You need to have a ba­sic un­der­stand­ing of what facts are and aren’t, and some kind of shared un­der­stand­ing of those facts if you’re go­ing to have a ba­sic democ­racy. It’s im­por­tant when we’re do­ing our jobs to main­tain those stan­dards. But it be­comes a lot harder with peo­ple out there ac­tively work­ing to hurt and to un­der­mine trust.

…Growth of dig­i­tal sub­scrip­tions de­spite the trust fac­tor

Peo­ple are in­creas­ingly look­ing for trusted voices. The num­bers of dig­i­tal sub­scrip­tions are still small com­pared to the past cir­cu­la­tions of news­pa­pers, much less the pop­u­la­tion of the coun­try. Adding a cou­ple hun­dred thou­sand dig­i­tal sub­scrip­tions for The New York Times and The Washington Post I think is ter­rific. And God bless them — that’s great jour­nal­ism. But don’t mis­take that for 330 mil­lion Amer­i­cans.

We all have to un­der­stand why peo­ple come to me­dia and un­der­stand our mission a lit­tle more. We don’t have the lux­ury of just dic­tat­ing from the top of ivory tow­ers about what to do. We have to be en­gaged with our au­di­ence. We have to de­liver to our au­di­ence on a reg­u­lar ba­sis. There are so many dif­fer­ent things out there, so many dif­fer­ent sources.

But I think the trusted ones will con­tinue to find a role for them­selves. And I think it’s im­por­tant for big news­pa­pers to main­tain the dig­i­tal rev­enue to keep them­selves afloat — keep re­port­ing afloat. And I think it’s great that they’re able to do it. We root for and hope for solid rat­ings at ABC News, in a sim­i­lar vein.

...The fu­ture of news – is it niche?

I don’t think there’s only one fu­ture of news. There is a fu­ture for niche-based news, but I still think there’s a fu­ture for the larger, broader com­mu­nity that net­work news or big na­tional news­pa­pers bring on a reg­u­lar ba­sis.

It’s a bit of a twist of an an­swer, I re­al­ize, but I don’t think that there’s only one busi­ness model that can work. I think ev­ery pub­li­ca­tion and ev­ery me­dia out­let has to find its own. And there are ways to imag­ine the busi­ness model chang­ing in re­ally so­phis­ti­cated and in­ter­est­ing ways given the tech­nol­ogy.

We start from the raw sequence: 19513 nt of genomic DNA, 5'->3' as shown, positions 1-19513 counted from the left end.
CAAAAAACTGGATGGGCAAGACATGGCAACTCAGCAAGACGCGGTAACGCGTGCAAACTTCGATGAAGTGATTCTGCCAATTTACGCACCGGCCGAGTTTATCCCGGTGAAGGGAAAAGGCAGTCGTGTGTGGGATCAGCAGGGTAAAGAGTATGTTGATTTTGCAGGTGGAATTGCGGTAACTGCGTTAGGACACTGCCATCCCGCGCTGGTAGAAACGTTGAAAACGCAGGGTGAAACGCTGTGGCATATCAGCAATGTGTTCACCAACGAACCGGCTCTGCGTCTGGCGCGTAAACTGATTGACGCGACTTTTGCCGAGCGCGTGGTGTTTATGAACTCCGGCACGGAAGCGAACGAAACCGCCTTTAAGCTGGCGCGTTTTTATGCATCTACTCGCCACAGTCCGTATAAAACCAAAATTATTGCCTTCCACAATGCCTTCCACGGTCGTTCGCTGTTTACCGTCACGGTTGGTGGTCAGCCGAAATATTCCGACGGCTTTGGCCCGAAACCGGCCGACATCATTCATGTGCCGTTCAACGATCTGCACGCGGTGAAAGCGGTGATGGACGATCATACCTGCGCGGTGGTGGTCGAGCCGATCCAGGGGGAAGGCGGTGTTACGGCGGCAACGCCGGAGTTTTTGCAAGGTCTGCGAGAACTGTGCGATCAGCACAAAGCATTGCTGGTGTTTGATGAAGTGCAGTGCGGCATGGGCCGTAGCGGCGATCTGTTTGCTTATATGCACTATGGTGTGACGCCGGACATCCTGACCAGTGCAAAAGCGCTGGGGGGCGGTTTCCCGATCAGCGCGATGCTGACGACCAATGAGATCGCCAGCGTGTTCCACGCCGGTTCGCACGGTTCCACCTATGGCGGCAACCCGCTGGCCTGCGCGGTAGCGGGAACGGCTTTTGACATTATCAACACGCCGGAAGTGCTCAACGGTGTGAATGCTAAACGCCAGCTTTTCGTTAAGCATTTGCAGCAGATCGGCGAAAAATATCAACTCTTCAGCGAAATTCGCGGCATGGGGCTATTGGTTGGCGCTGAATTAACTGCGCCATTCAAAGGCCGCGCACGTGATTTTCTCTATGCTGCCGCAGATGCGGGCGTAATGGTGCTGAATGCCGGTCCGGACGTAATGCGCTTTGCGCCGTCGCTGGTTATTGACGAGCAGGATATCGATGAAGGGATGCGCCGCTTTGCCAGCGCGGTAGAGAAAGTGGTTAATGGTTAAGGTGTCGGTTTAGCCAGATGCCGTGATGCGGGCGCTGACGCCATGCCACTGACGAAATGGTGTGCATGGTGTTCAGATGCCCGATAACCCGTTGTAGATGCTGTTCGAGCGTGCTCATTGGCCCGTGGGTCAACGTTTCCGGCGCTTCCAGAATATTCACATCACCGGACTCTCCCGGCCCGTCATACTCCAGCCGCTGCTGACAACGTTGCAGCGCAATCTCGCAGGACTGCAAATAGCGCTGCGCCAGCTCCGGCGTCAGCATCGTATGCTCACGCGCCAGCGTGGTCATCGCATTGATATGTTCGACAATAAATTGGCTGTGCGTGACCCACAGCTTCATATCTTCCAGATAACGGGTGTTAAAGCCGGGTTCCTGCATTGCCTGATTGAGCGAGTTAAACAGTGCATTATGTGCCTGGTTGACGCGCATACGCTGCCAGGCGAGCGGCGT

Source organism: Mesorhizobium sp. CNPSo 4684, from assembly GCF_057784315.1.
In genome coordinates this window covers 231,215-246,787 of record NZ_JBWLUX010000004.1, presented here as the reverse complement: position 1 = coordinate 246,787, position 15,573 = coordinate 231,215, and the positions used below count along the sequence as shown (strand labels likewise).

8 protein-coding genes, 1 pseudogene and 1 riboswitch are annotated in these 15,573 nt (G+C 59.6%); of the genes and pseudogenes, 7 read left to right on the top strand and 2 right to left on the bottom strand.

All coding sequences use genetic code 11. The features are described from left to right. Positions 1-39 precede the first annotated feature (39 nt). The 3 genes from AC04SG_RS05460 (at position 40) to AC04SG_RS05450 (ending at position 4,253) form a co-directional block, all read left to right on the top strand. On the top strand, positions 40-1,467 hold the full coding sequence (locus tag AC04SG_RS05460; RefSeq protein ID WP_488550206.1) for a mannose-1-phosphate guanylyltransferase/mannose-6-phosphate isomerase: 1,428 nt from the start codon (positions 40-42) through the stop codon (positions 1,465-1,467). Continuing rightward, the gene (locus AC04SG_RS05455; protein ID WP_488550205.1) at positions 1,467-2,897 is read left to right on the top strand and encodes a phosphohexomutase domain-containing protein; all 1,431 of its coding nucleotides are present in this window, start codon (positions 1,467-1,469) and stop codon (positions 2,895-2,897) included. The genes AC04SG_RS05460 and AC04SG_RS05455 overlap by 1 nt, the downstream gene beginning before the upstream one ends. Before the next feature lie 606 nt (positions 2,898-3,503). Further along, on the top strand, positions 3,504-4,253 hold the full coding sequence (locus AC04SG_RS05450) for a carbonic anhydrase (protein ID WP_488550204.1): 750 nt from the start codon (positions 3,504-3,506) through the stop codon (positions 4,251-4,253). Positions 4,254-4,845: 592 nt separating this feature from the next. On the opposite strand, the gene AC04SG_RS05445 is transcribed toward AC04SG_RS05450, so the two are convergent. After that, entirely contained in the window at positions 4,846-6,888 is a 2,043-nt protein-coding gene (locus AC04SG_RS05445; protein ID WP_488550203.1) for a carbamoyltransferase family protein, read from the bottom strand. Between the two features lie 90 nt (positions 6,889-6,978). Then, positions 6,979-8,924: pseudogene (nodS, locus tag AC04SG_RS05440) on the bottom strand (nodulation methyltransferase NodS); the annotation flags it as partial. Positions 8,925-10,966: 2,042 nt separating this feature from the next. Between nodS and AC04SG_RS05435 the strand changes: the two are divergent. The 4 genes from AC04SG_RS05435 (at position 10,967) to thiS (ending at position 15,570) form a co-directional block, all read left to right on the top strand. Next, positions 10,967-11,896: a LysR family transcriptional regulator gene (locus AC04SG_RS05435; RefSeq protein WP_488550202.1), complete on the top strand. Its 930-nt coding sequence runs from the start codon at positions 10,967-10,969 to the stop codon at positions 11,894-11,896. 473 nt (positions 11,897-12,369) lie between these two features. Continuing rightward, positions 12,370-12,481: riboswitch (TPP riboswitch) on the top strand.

To­day you can cut out the mid­dle­man and give di­rect ac­cess to peo­ple that have on­line pres­ences; there are just so many more ways for peo­ple to con­sume in­for­ma­tion than there was in the past.

…Ar­ti­fi­cial In­tel­li­gence’s im­pact on the fu­ture of jour­nal­ism

I think it will af­fect every­one dif­fer­ently. For some news or­ga­ni­za­tions it will be more im­me­di­ately and fun­da­men­tally im­pacted by th­ese things than oth­ers. We will all have to ad­just and find our own niche in this fastchang­ing en­vi­ron­ment.

I think the ex­per­i­men­ta­tion is awe­some and awe-in­spir­ing. I hope that pro­duc­tive things come out of all th­ese var­i­ous pieces of the ex­per­i­ment. But I also don’t think that there’s one an­swer that works for every­one. It’s on ev­ery or­ga­ni­za­tion, ev­ery brand and, ev­ery in­di­vid­ual to find their own way to fit into the new land­scape.

…ABC News in this new land­scape

We’re known for our big broad­casts and our pro­grams that reach mil­lions of view­ers — strong en­ti­ties such as Good Morn­ing Amer­ica, World News Tonight, This Week with Ge­orge Stephanopou­los, and Night­line.

But I think just as im­por­tant as what’s hap­pen­ing at ABC News right now is what we’re do­ing with stream­ing video on our Ap­ple TV de­vices and our apps, the pod­cast­ing we’re do­ing, and the so­cial me­dia en­gage­ment. Our goal is to try to reach peo­ple in as many dif­fer­ent ways as they want to be reached.

And I think ev­ery news or­ga­ni­za­tion is do­ing that. My job is fun­da­men­tally dif­fer­ent than it was five years ago, ten years ago. The way that I di­vide my hours and the plat­forms that I’m pro­duc­ing for are dif­fer­ent and will be dif­fer­ent again in two years and five years from now, no doubt.

So we need to be, and are, evolv­ing along with the rest of the me­dia land­scape. And th­ese aren’t lin­ear evo­lu­tions mov­ing for­ward one step at a time, where you make a change, and sud­denly the broad­cast is dif­fer­ent. They’re grad­ual, and of­ten they’re very plat­form­spe­cific, where they look dif­fer­ent given dif­fer­ent ex­i­gen­cies, dif­fer­ent pri­or­i­ties, and dif­fer­ent plat­forms.

…Ad­vice mov­ing for­ward

I be­lieve that the same kind of rigor we bring to, say, cov­er­ing the White House, we need to bring to our think­ing about our jobs, about the me­dia land­scape, and rein­vent­ing the

dif­fer­ent pieces of the plat­form. We need to make sure our stan­dards are still as high as they can be. It’s a mat­ter of un­der­stand­ing the chal­lenges and be­ing clear-eyed about both the chal­lenges and the op­por­tu­ni­ties.